Christian Horner says Red Bull would not have set up engine division if team knew Honda would remain in Formula 1
Honda will supply Aston Martin with engines from 2026 onwards; Honda withdrew from being Red Bull’s official engine partner in 2021, but agreed to continue to supply engines as a paid contractor from 2022 to 2025; watch the Monaco GP on Sky Sports F1 this weekend
Last Updated: 26/05/23 4:02pm
Red Bull chief Christian Horner says the team would “absolutely not” have set up their own engine division if they had known Honda were going to return to Formula 1.
The Japanese manufacturer announced earlier this week that it will make a full-time return to the sport to supply Aston Martin, Red Bull’s nearest challengers at the top of this season’s constructors’ standings, with engines when new regulations are introduced in 2026.
Honda announced in October 2020 that it would withdraw from F1, and being Red Bull’s official engine partner at the end of the 2021 season, but then agreed to continue to supply engines as a paid contractor from 2022 to 2025.
As a result of Honda’s decision to exit F1, Red Bull Powertrains was set up to enable the team to build its own engines for 2026, while a partnership to work alongside Ford on the project was announced in February.
“Would we have made a same decision knowing what Honda’s decision is today? Absolutely not,” Horner said after first practice at the Monaco Grand Prix on Friday.
“But we’ve made it, and we’re committed to it, the more we’ve got involved the more benefit we see to the group long term.”
Despite his admission, Horner says that he now feels “grateful” towards Honda for pushing Red Bull to create its own engine division.
Red Bull ended Mercedes’ streak of eight successive constructors’ titles last season, and are on course to retain their title having taken dominant victories in each of the first five races of the 2023 campaign.
“For the long term, the prospects of Red Bull, we’ve outgrown being a customer,” Horner said.
“For us to have the power unit on sight, with the chassis, the synergises that creates, with engine and chassis engineers sitting next to each other, the advantages are significant. We would have not made that jump if it had not been for Honda’s withdrawal.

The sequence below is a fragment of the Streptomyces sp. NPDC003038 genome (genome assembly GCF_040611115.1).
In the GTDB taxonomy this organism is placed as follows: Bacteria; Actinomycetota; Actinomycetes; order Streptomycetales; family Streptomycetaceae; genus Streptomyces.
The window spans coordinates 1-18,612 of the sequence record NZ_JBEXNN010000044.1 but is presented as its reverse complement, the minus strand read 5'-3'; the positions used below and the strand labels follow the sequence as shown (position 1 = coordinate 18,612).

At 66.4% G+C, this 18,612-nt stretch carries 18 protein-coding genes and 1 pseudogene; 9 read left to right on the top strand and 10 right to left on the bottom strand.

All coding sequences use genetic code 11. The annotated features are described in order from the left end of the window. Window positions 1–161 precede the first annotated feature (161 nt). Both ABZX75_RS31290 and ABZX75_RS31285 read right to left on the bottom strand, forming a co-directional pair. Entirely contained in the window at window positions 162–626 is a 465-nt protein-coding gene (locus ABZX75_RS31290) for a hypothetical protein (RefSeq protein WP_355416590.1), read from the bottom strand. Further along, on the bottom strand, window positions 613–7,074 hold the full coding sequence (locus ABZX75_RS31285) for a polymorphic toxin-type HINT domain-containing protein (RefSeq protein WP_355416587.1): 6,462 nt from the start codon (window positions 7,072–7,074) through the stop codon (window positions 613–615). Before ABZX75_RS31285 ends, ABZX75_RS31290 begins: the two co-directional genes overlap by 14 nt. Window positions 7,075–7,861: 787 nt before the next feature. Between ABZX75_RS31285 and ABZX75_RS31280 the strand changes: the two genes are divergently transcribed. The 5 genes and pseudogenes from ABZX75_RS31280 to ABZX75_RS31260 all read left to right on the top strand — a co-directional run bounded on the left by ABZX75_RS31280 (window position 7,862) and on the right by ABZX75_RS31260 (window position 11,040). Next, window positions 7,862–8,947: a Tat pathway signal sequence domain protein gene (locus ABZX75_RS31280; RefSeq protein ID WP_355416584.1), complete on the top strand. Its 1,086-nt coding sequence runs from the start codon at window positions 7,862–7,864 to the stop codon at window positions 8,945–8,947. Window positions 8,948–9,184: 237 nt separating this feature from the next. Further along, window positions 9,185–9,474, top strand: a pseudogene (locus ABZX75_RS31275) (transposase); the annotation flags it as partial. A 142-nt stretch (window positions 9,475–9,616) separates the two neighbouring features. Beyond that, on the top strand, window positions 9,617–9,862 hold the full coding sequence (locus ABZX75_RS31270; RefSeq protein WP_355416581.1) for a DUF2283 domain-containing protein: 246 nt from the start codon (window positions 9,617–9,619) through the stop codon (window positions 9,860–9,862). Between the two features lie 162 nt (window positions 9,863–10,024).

“We should be grateful to Honda for giving us that push to create our own engine facility, the jobs it’s created, and then the partnership that we have with Ford that’s particularly exciting for the future.”
Verstappen: Honda partnering with Aston Martin ‘a shame’
Horner’s comments came after his lead driver, Max Verstappen, said on Thursday that seeing Honda partner with Aston Martin was “a bit of a shame”.
Verstappen, who is seeking a third successive drivers’ title, admitted the link-up was “great” for Aston Martin, who have been the surprise package of the season, jumping from the back of the midfield last year to claiming four podiums in the first five races of 2023 through Fernando Alonso.
“I think from our side it’s a bit unfortunate how that turned out because a few years ago they said they were going to stop so Red Bull set up their own engine division,” Verstappen said.
“Then at one point they [Honda] said they want to continue. When you are in the process of building a whole engine yourself, you can’t really work together anymore.
“It’s a bit of a shame because we always had, and have, a really good relationship with them and seeing them go to Aston Martin is a bit of a shame.
“But we are also very excited from our side from 2026 onwards, what’s going to happen together with Ford.
“For Aston Martin it’s really good, they have a great engine, we all know that.”
Horner: Great relationship with Honda will continue
Despite Red Bull’s clear frustration, Horner remains confident that his team will be able to maintain a strong relationship with Honda as they continue to work together until the end of 2025.
“We’ve enjoyed and will continue to enjoy a great relationship and supply with them,” he said.
“They announced their withdrawal in 2020, and that forced us to make a decision, long term wise what strategically was the best route forward for us, we created Red Bull powertrains, they agreed to become a technical supplier for us.
“We’ve enjoyed a great working relationship but of course now we’re off on our own journey as an engine manufacturer, with our partnership with ford, and that’s exciting for us for the future.
“Honda from 2026 will become a competitor, but I think it’s positive for Formula 1, I think it’s positive for them to remain in the sport.”
The Formula 1 season continues with the Monaco GP this weekend. Watch qualifying at 3pm on Saturday with lights out at 2pm on Sunday. Get Sky Sports